“So you might need to buy a business just to set up in the space you want.”
Justin recently sold a business in Berry, a small busy tourist town on the South Coast of NSW, to a buyer who wanted to run a business on the busy main strip in town where there were no retail vacancies.
“We had a guy who had a cafe there, he didn’t reopen his cafe after the last lockdown, but he was doing a lot of catering on properties so he kept using the kitchen. We sold the business in the end to someone who turned the cafe into a bar, totally different and was happy to pay a fair amount of money to access the fit-out and the space.”
“Buying an existing business and then making a start-up, I think if that buyer had built that business from scratch, she would have paid a lot more money and at least she knew it was in a spot where there would be a lot of customers. It wasn’t a lucky dip, she knew it was going to work.”
You can make better decisions when you understand the business you want to build. It's not always about starting from scratch to achieve your business goals.
“There are just so many more variables [when starting up a business] and getting to the point where you’re cashflow positive, it is
so hard to predict that when you’re a start-up, you just don’t have the data, you don’t know.”
“Thinking back to that very first sandwich business I set up, I still remember that very first day, 29 years ago, we had no idea when we opened the doors what was going to happen and I think we got about $120 of sales and we were hoping to pay two guys wages. I don’t know what we were hoping for but it was nowhere near what we were going to get.” Justin said.
Return on investment (ROI) is hard to pinpoint when you start your own business, and there is no certainty in your sales and future earnings. But when you look at buying a business, you have a sales history and the ability to predict your ROI.
“Return of investment, the general kind of rule is if the ROI is less than 30%, it’s hard to sell a business and that’s after you’ve paid a reasonable wage, that is the actual profit of the business.”
“After you’ve paid your own wages is there enough there to get a 30% return?”
“With buying a business versus a start-up, it’s tough to project that ROI in a start-up whereas at least when you buy a business you know you can keep everything as it is, and if that business is returning 30%, that should be a good investment for you.”
A buyer is in a different mindset than the person selling the business. They are excited and passionate about the opportunity they are buying, and can potentially drive profits and achieve their returns faster.
If you require a loan for your business, it is easier to obtain finance when the business has established figures versus trying to get capital for a new venture or startup. There is often a misconception, even amongst accountants, about the level of finance needed to secure and run a business.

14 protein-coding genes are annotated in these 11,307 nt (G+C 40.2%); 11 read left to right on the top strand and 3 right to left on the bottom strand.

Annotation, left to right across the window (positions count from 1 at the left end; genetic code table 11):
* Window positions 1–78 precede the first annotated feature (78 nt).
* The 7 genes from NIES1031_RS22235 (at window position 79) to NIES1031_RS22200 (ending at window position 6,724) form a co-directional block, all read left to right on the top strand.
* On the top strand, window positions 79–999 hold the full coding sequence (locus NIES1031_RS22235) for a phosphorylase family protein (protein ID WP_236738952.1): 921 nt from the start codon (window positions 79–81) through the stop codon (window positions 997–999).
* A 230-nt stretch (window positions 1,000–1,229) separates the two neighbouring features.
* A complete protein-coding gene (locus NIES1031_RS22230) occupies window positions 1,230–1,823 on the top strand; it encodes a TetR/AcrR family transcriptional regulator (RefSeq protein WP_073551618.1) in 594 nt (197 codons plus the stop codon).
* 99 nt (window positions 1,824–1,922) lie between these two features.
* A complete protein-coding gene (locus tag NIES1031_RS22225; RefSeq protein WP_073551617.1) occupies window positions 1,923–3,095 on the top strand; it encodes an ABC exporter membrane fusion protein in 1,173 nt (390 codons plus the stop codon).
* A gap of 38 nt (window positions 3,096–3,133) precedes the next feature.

“I have someone buying a business and an accountant has told them ‘you need $100k working capital to buy the business’ which is not true. If this business is turning over $30k a week, that profit is coming in week one of ownership, if there is positive cash flow now you don’t need that much working capital and it is surprising that accountants are giving their clients that advice as if they’re doing a startup. “
“Yes, if you’re doing a start-up, you need working capital but for an existing business you clearly demonstrate it has positive cash flow, you don’t need that much working capital.”
“This was a hospitality business turning over that much money ($30,000 a week). You don’t pay suppliers for a month and you don’t pay your staff for 2 weeks, so for the first 2 weeks the only expense they had to pay was their rent upfront, so by the end of those first 2 weeks they have around $50,000 in the bank. They can pay their wages easily and away you go, this you cannot get from a start-up.” Justin said.
Of the choice between buying an existing business or starting one from scratch, Justin appreciates that it is a real genuine choice that the buyer has to make. Justin suggests buying a business that, perhaps isn’t exactly what you want, but turning it into what you wanted, can be the best approach for most buyers.
Image: Justin Bunt, MMJ Real Estate
Selling a business isn’t as easy as placing a for sale sign, signing a contract and handing over the keys. As a business owner, you know the complexities within your business. What needs to be established is an exit plan, whether it's 6 months, 5 years or 2 decades. A plan must be in place, especially if a business has multiple owners.